A recent study led by NYU Grossman School of Medicine has revealed a link between socioeconomic status and adherence to heart-failure medications.
The research explored prescription pickup patterns among patients with systolic heart failure, a condition with a high risk of mortality.
Quadruple therapy, a combination of four drugs, can reduce the risk of death by 400% in patients with this condition. However, between 40% and 50% of patients do not consistently pick up their prescribed medications.
Impact of Socioeconomic Status
Analyzing electronic health records and pharmacy data from over 6,000 adults with heart failure, the study found that patients in neighborhoods with lower socioeconomic status were less likely to fill their heart-failure prescriptions.
Specifically, 52% of patients in the lowest socioeconomic quarter did not fill their medications, while 40% in the highest socioeconomic quarter did not. This disparity in medication adherence can increase the risk of death.
Neighborhood Socioeconomic Status Matters
The study highlights the importance of considering neighborhood socioeconomic status when developing interventions to improve medication adherence for individuals with heart failure.
Socioeconomic status encompasses factors like income, education, and property values, and it has a significant impact on prescription adherence.
While previous research has linked socioeconomic status to filling prescriptions for various health conditions, its direct impact on heart-failure medication adherence was not clear until this study.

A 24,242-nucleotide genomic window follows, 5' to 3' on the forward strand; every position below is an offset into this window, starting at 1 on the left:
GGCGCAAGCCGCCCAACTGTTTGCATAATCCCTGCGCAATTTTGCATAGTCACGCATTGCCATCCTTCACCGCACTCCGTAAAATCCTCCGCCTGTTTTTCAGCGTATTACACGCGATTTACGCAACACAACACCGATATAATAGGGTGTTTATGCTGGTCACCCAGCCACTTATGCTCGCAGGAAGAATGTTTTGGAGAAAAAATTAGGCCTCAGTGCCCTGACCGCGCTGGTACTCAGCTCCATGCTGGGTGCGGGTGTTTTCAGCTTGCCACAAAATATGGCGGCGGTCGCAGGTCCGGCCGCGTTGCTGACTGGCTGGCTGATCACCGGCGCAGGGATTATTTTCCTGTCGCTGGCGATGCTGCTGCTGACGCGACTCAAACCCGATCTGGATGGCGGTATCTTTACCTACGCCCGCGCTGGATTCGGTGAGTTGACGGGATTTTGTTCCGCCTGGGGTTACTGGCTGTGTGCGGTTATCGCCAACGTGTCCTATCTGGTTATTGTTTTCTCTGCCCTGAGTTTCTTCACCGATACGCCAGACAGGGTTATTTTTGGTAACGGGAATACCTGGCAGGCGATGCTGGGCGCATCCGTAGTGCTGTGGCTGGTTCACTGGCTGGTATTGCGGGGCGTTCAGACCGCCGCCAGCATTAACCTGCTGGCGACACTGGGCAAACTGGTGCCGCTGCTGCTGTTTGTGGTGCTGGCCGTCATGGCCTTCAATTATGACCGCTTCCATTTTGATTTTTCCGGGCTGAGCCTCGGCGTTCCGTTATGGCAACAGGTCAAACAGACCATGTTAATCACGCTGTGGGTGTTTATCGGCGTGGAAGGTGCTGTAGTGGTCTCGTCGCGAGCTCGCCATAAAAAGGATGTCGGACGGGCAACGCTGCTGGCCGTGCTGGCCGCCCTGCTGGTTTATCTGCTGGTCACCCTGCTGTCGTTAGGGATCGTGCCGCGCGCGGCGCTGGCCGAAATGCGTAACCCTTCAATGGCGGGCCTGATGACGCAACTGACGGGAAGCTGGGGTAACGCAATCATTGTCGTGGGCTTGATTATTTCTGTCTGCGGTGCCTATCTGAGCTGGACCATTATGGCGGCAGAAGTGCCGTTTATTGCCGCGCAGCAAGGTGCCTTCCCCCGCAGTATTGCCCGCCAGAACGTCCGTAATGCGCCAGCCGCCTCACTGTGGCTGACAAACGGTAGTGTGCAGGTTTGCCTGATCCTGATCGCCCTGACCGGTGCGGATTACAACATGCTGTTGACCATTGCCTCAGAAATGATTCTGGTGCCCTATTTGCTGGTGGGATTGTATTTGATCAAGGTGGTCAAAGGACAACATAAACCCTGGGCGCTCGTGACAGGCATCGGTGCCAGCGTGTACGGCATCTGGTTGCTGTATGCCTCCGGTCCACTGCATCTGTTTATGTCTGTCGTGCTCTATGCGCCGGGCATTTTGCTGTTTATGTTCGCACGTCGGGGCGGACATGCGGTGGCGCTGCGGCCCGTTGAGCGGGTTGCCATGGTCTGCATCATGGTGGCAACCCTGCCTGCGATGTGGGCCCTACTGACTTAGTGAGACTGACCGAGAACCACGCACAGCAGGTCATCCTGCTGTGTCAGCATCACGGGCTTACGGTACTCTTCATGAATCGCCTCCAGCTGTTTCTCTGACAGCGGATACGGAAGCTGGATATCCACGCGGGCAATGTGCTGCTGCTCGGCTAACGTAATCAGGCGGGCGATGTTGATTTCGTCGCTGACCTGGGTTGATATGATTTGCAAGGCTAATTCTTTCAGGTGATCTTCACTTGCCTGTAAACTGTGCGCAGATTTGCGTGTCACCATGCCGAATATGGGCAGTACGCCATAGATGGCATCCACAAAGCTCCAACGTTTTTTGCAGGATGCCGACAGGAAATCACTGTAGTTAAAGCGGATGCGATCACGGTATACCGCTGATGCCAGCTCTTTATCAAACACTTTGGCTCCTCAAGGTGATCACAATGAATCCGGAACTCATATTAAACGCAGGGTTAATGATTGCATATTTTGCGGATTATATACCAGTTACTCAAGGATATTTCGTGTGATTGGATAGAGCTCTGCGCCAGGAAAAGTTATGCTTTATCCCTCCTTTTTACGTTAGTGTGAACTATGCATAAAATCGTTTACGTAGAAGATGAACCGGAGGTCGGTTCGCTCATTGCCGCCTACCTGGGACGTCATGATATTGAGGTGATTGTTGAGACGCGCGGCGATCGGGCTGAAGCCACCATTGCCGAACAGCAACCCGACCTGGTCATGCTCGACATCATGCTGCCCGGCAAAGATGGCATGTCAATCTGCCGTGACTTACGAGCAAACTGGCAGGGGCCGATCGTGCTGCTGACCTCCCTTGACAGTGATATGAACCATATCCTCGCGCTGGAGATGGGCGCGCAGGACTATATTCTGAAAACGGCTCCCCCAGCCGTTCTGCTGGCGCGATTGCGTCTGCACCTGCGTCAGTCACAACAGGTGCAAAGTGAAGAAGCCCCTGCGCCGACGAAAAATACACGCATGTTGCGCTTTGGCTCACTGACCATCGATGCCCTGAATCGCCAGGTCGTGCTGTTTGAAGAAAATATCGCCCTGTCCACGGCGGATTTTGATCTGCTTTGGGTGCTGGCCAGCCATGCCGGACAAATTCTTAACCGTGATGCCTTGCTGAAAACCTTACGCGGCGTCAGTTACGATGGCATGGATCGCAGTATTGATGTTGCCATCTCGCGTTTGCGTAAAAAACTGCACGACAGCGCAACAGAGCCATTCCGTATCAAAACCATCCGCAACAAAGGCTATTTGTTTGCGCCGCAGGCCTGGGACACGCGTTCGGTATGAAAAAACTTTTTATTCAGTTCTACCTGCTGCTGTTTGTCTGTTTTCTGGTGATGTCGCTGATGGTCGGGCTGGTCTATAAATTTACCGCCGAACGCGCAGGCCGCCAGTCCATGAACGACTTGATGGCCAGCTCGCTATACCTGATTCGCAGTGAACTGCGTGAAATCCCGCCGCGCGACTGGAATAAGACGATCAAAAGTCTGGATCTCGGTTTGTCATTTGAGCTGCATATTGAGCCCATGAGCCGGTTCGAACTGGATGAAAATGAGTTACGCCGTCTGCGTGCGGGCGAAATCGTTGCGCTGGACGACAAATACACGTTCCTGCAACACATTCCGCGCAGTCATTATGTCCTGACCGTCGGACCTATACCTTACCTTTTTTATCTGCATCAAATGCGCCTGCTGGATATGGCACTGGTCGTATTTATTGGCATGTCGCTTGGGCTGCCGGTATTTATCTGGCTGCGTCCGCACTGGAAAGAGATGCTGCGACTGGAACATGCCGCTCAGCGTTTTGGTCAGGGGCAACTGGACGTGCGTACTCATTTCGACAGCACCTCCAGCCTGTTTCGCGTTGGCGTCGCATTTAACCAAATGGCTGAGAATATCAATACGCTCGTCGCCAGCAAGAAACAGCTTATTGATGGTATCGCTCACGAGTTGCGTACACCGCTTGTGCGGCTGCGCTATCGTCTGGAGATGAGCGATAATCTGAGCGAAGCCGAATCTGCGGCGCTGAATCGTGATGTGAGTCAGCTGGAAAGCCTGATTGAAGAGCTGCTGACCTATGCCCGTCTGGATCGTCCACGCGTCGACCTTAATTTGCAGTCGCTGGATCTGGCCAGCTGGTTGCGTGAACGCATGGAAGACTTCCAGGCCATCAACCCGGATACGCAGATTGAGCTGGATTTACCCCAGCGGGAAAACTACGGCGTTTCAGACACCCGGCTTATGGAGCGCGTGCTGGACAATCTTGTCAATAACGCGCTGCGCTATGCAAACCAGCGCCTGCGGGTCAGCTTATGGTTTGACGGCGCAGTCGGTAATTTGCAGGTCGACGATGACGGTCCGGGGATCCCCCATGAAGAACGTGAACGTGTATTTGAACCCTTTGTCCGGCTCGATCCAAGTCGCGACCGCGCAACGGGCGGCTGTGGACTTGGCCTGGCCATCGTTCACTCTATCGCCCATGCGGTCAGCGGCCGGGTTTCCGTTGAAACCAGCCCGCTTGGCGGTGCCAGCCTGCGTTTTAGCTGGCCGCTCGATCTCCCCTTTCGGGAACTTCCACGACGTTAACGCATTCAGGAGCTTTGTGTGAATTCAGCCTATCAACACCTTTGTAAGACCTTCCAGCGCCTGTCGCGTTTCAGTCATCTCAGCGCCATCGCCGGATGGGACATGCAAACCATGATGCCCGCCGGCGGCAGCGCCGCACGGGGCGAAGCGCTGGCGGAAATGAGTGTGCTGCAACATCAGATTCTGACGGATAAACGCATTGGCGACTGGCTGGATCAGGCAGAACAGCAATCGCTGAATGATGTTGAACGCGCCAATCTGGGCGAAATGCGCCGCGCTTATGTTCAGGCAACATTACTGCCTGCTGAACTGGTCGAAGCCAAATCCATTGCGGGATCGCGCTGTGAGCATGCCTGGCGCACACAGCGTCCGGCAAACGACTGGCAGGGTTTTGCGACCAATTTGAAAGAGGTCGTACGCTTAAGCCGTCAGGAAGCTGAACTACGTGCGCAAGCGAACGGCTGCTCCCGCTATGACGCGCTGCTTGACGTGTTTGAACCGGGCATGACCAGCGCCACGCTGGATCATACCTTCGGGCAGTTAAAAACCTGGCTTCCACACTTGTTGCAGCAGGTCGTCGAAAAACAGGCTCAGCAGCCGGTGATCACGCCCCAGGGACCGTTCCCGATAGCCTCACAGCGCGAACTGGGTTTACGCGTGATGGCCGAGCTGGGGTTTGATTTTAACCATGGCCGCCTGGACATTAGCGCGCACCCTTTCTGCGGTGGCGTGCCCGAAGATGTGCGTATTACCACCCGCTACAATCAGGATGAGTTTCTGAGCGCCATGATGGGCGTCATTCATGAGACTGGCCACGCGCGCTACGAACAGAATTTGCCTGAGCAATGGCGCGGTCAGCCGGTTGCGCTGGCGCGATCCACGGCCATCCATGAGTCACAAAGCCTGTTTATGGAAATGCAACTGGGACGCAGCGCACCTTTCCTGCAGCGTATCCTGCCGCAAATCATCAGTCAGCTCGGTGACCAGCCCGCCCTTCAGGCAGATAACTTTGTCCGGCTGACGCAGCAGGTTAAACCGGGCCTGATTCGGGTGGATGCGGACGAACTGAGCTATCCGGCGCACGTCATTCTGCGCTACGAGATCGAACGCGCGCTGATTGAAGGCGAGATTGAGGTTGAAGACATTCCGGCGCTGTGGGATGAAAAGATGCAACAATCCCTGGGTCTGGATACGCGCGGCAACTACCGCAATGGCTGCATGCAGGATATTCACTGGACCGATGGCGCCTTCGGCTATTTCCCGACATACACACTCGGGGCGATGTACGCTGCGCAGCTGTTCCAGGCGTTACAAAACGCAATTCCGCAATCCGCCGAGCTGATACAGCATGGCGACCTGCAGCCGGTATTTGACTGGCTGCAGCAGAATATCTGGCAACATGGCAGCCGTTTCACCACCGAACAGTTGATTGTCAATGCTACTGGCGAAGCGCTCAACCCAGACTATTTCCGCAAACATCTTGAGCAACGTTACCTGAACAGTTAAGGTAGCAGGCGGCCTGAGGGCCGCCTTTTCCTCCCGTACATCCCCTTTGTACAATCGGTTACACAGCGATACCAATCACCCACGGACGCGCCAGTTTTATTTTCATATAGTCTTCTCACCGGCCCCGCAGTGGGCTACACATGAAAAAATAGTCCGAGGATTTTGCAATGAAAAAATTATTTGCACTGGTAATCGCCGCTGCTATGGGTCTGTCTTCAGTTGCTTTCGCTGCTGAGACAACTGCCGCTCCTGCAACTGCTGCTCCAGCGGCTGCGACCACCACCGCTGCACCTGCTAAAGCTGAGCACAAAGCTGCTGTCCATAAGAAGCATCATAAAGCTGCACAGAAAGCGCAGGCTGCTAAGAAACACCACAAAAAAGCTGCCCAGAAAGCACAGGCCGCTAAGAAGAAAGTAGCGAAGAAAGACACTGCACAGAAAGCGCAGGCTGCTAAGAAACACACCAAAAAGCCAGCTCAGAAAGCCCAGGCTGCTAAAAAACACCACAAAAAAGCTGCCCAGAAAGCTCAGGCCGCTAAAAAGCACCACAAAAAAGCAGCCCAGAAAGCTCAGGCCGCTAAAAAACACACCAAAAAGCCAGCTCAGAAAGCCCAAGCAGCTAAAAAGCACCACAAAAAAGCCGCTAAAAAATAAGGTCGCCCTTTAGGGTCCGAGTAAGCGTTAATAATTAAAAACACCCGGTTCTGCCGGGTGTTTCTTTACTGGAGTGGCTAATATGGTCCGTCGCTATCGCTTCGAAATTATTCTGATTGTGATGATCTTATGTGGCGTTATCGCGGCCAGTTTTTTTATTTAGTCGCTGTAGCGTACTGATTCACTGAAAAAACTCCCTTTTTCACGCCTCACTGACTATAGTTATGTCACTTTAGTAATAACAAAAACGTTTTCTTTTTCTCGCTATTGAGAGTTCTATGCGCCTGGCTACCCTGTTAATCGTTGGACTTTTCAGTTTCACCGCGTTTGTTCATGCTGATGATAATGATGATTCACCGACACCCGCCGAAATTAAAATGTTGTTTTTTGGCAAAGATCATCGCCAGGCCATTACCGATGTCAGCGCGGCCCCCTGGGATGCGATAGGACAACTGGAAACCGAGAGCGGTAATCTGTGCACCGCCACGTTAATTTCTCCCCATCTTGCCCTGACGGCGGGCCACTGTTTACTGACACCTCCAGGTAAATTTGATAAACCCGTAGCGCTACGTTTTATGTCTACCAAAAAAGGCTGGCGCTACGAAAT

The research team will further investigate the factors responsible for the medication adherence gap, including the cost of drugs, language barriers, discrimination by pharmacy staff, out-of-pocket medication expenses, differences in insurance coverage, and varying pharmacy hours.
Identifying individual patients at the highest risk of non-adherence will also be a focus of future research.
This study sheds light on the complex relationship between socioeconomic factors and medication adherence in heart-failure patients, emphasizing the need for tailored interventions to improve access to lifesaving medications.
If you care about heart health, please read studies about Scientists find root cause of heart rhythm disorders and findings of Warning signal from the kidneys can predict future heart failure risk.
For more information about heart health, please see recent studies that exercise in middle age reversed worrisome heart failure, and results showing this drug combo can cut risk of stroke and heart attack by half.
The research findings can be found in JAMA Network Open.
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